Perhaps Lake City‘s final fatal flaw is the indie ideal to go low key instead of high energy. Such shoe-gazing may give us some beautiful landscapes to ponder, but we want pulses racing from intrigue, not the verdant splendor of a mid-Fall valley. Hill and Moore do find a few sequences of truth (though NOTHING in the relationship between Billy and his newly discovered young son works AT ALL) and you can’t help but feel the internal strife Spacek is suffering from. But Lake City can’t compete on the same level as similarly styled movies it clearly copies from. Two decades ago, looking at the horrific truths buried within an idyllic setting seemed original and revisionist. Today, it’s a typical episode of Dateline. Hunter Hill and Perry Moore clearly have something to offer the motion picture artform. Next time, they should try for something a little less derivative.

by Jason Gross

28 Feb 2009

Sorry but it has to be said. This was something I was talking about last year around this time but the situation hasn’t improved much.  If you go through the list of bands playing at SXSW, you keep seeing the same thing happening: terrible websites where it’s hard to find anything, especially music (which is the point, right?).  To be fair, some of them are pretty good but I gotta say that most of them just stink up their virtual real estate.

Instead of picking on any particular band and their site, I’d like to offer up some tips about making a good website for your band.

* Make the music easy to find!
It’s sad that this ain’t more obvious.  If a user comes to your site and has to fumble around for a few minutes just to find one of your tunes, you’ve failed.  They don’t have the patience to dig around for it and they have plenty of other sites to visit online.  Make it ridiculously obvious to them- have a nice big button or graphic that says MUSIC right up front or a music player embedded on the home page, ready to pump out your tunes.  Also horrible- a link to ‘music’ that says ‘coming soon’- no one’s coming back to see when you get your act together.

* Make everything else easy to find
Just common sense, right?  You can use all kinds of fancy language to say ‘pictures’ or ‘tour dates’ or bio’ but why make people have to guess where that is on your site?  They want info so give it to ‘em right up front with links on your homepage to all of these things. Going along with that, have links at the top and/or bottom of all of your pages that let users easily get to all the sections of your site.  If you make your site user friendly for your web audience, you’ll get rewarded with more interest and web traffic (assuming that you have some good music…).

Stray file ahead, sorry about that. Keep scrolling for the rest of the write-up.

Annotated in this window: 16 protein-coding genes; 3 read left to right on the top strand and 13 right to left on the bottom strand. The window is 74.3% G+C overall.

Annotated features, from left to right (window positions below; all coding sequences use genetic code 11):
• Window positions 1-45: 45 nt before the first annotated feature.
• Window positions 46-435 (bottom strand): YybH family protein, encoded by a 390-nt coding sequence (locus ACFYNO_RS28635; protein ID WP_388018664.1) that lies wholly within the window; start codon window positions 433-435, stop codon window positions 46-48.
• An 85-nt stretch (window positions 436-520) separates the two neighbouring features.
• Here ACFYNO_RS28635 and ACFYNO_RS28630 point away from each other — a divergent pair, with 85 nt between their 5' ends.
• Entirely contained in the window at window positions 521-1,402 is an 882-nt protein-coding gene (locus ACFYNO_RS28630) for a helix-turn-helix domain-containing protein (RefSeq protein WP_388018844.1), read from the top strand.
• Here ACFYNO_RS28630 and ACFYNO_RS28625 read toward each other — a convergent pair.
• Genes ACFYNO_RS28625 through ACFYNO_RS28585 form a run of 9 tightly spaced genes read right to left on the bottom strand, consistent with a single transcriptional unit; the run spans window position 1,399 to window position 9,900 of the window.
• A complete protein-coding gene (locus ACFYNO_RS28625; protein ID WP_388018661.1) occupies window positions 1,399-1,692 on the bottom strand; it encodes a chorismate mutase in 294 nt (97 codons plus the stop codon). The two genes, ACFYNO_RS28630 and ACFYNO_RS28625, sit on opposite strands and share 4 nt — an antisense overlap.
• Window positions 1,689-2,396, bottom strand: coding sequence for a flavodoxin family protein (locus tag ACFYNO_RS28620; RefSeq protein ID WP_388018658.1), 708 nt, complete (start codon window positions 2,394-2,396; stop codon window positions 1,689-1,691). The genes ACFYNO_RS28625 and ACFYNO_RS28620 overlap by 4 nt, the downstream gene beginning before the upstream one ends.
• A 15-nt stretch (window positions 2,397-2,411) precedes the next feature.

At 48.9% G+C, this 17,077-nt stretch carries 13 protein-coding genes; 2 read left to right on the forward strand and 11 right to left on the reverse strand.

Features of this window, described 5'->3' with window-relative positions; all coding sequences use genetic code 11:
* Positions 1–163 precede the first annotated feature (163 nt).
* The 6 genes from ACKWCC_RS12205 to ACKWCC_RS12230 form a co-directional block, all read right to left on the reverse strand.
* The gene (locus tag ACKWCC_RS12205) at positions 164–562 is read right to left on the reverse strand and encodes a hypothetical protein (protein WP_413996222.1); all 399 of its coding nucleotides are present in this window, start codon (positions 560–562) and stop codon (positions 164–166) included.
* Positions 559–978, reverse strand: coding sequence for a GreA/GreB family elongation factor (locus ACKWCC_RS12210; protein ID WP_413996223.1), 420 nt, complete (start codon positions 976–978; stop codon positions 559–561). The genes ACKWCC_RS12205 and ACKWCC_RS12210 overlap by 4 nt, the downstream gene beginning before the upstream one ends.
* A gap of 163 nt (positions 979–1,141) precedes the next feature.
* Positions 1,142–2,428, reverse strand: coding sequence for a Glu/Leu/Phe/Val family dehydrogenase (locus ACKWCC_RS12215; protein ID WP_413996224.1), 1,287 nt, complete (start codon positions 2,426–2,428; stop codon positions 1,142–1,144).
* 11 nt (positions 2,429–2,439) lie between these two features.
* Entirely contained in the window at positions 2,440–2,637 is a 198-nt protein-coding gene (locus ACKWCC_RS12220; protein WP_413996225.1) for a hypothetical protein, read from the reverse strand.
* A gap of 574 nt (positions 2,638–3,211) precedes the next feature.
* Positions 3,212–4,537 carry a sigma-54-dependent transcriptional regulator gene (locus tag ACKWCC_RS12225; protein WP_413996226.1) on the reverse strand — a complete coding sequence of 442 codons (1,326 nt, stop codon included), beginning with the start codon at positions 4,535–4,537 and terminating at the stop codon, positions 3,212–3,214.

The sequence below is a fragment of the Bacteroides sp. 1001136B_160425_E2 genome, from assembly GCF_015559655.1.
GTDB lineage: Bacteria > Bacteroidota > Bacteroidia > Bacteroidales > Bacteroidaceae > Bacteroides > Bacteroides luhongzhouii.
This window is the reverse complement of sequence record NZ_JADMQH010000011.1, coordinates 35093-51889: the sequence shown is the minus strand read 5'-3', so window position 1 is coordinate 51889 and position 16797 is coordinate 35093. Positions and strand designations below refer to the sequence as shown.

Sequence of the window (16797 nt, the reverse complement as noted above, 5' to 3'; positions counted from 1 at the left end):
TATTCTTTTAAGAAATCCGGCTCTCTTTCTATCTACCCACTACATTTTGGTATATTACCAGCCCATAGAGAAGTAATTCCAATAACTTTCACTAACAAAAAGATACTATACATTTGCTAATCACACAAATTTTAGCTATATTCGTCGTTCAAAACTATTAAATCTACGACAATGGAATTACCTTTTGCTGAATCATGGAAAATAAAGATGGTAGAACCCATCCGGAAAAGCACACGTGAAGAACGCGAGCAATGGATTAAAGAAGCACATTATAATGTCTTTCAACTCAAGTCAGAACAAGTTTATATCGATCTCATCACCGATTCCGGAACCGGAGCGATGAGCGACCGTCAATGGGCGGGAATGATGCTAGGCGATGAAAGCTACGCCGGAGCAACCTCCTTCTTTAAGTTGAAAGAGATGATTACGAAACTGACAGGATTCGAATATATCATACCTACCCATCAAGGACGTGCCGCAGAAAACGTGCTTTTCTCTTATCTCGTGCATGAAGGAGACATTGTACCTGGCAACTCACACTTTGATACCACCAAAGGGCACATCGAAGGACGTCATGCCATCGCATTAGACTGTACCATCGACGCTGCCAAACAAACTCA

* Leverage MySpace wisely
If you can’t get any music on your site for some reason (space, bandwidth, lack of knowledge), you have to let peeps hear your music somehow.  Have a link to MySpace at least.  You’ll want a presence there anyway so the bottom line is that you need a MySpace page along with your own website.  But… it’s better to keep people at your website ‘cause you have a lot more flexibility about how you can set it up with some nice graphics, photos, links to merchandise, etc.. Nothing wrong with having a presence on the web in more than one place (it helps get your name out) but ideally, you should have your site as a home-base for fans and potential fans.

* Ditch the splash page
Your techie friend talked you into have a cool graphic pop up that takes forever to load, just so someone can enter your site.  Stupid, stupid, stupid.  It’s annoying as hell and again, your online audience won’t sit through it.  Just have a homepage that’s actually a homepage with all the info about your band easily accessible with obvious links to everything.

* Even with high-speed access, don’t pig out on pics
Now that modems are almost a thing of the past, you’d figure that you can load up as many pictures, songs, videos and media on your site as you want, right?  Nope.  Even on high-speed connections, some web pages are still so bloated with huge pics and media files that they take a while to load.  Again, your audience ain’t gonna like that.  The ol’ rule of thumb was that if it took more than 15-20 seconds to load your page, your user was gone.  That still seems about right and why would you wanna piss ‘em off anyway?  If you have a lot of media stuff to show off, break it out into different pages with links to everything instead of loading it down all in one place.

* Mailing lists are good to gather fans but don’t get carried away